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FORUMS Photography Talk by Genre Weddings & Other Family Events Talk
Thread started 27 Mar 2017 (Monday) 16:46
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First Wedding. Gear?

 
Brandon32s
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Mar 27, 2017 23:49 as a reply to post 18312906 |  #16

Good to know about the flashes!

This is something that just came up out of the blue. If my budget would allow then I would already own a full frame camera with a few external flashes and have my ranges covered from 16mm to about 200mm in four or five lenses.

The pay is cheap, $200, as I've mentioned before so it's a very low budget hiring. I feel as though it's as good as any wedding to start with.




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Maureen ­ Souza
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Mar 27, 2017 23:50 |  #17

We all start somewhere and folks, please remember that a lot of people are just happy to have someone take photos of their special day that they can afford. I did my first wedding in 2002 with a Point & Shoot because my niece only cared about getting a handful of decent photos....she didn't care about high end, fancy stuff. Fortunately, I knew enough about proper lighting and a bit of posing that they came out pretty darn good.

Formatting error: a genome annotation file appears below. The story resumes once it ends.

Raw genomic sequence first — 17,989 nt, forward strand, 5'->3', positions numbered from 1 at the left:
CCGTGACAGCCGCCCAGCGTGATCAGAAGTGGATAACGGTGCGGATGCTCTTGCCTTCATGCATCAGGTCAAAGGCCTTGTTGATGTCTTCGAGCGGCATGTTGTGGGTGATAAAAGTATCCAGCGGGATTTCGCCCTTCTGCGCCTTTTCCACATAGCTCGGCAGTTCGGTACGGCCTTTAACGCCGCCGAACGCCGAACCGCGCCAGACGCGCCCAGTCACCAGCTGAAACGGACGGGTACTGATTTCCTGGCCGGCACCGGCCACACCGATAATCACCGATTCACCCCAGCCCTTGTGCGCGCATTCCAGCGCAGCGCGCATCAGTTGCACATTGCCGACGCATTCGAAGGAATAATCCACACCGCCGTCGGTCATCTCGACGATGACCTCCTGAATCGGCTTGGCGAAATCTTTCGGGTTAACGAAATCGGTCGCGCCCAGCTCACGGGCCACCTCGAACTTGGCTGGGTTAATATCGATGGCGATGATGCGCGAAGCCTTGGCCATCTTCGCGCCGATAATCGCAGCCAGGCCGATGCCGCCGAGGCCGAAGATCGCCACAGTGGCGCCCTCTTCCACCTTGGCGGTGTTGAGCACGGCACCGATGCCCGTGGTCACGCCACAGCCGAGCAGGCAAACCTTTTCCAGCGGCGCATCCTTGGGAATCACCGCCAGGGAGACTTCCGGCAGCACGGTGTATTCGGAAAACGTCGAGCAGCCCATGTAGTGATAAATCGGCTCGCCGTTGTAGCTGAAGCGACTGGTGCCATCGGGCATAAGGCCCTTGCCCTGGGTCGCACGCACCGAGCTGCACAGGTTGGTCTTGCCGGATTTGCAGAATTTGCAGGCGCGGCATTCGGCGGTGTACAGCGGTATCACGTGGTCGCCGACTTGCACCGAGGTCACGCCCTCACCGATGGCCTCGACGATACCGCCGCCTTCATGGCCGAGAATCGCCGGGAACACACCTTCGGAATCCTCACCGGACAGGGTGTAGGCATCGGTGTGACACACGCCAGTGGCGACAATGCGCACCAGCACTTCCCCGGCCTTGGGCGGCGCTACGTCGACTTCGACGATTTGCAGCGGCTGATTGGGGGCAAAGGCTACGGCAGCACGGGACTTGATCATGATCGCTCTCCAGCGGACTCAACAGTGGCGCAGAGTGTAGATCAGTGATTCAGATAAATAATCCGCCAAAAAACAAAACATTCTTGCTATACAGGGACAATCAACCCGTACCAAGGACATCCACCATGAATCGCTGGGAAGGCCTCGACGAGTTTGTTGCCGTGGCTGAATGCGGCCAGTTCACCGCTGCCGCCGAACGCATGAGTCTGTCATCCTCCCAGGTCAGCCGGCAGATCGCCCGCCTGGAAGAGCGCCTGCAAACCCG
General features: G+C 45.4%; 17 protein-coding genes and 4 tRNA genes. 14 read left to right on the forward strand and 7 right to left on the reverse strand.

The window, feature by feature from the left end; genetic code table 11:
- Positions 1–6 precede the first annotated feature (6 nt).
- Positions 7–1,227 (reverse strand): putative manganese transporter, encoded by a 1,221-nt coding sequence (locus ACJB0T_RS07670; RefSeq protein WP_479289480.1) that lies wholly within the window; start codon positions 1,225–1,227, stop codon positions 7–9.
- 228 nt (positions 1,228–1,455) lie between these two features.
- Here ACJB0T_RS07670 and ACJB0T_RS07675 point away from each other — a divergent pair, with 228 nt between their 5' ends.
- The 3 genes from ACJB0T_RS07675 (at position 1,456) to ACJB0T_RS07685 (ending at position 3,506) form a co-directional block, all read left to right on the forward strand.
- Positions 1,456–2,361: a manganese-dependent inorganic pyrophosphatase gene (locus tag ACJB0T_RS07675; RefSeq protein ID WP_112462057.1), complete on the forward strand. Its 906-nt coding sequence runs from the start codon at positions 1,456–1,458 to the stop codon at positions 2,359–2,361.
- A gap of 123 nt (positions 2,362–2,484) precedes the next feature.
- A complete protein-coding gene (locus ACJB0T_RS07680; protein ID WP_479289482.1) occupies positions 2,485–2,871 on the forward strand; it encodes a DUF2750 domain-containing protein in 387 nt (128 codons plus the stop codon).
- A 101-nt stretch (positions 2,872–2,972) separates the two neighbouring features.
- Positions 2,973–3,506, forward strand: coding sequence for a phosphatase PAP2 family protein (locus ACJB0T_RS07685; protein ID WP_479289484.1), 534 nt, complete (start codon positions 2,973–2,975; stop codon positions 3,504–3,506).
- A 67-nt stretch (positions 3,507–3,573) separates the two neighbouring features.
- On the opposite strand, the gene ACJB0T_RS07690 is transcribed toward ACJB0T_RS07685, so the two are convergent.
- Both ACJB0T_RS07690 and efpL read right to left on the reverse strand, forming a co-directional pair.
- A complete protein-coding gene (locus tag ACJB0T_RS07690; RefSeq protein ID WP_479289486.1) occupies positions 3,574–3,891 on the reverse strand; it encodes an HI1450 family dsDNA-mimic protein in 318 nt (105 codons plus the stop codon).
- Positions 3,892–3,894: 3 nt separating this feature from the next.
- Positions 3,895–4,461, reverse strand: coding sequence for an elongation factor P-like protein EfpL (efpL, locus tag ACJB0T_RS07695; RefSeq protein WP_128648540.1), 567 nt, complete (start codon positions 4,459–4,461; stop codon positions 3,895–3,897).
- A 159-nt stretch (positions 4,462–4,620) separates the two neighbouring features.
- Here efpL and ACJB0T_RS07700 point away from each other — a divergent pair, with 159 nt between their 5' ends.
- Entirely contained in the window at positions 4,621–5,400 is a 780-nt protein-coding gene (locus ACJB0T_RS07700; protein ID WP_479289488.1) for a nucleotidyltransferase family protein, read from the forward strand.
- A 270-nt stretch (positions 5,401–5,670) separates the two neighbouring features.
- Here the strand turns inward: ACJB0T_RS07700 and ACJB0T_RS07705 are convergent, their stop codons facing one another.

Life is hard...but I just take it one photograph at a time.

5DMK4
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Canon Lenses: 50/1.4, 85/1.2 135/2.0, 300/f4, 24-70/2.8 both I & II

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Wilt
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Post has been last edited 8 months ago by Wilt. 2 edits done in total.
Mar 28, 2017 00:00 |  #18

Brandon32s wrote in post #18312900 (external link)
I'm shooting it for some friends I go to university with. The pay is very low at 200 dollars. So there isn't a huge amount of pressure although this is something that I want to make turn out fantastic! I'm attending classes right now and my income is pretty minuscule. The amount of gear that I feel substantial for a wedding is far out of my budget. Looking for gear that is the best bang for my buck.

Your opening post should have included this information! There are too many folks doing their 'first wedding' FOR HIRE as if they are veterans who do it professionally, and yet they ask the most basic of questions, leading us to believe they have overcommitted themselves for their level of skill. These days it is all too easy to set up a web page, pay $20 for business cards, and be in instant 'pro'.
I get that you are a college student, and so are your 'clients', and near zero money is involved from fellow student B&G. So having two of everything, like you should have when truly billing your services as a 'professional' is unlikely. Nevertheless, whatever you can do to address these things would be truly a service you provide to your 'clients'

  • very good gear familiarity, and
  • ability to think quickly on your feet to solve a range of photographic problems


The idea of renting gear is a good way of getting some equipment redundancy.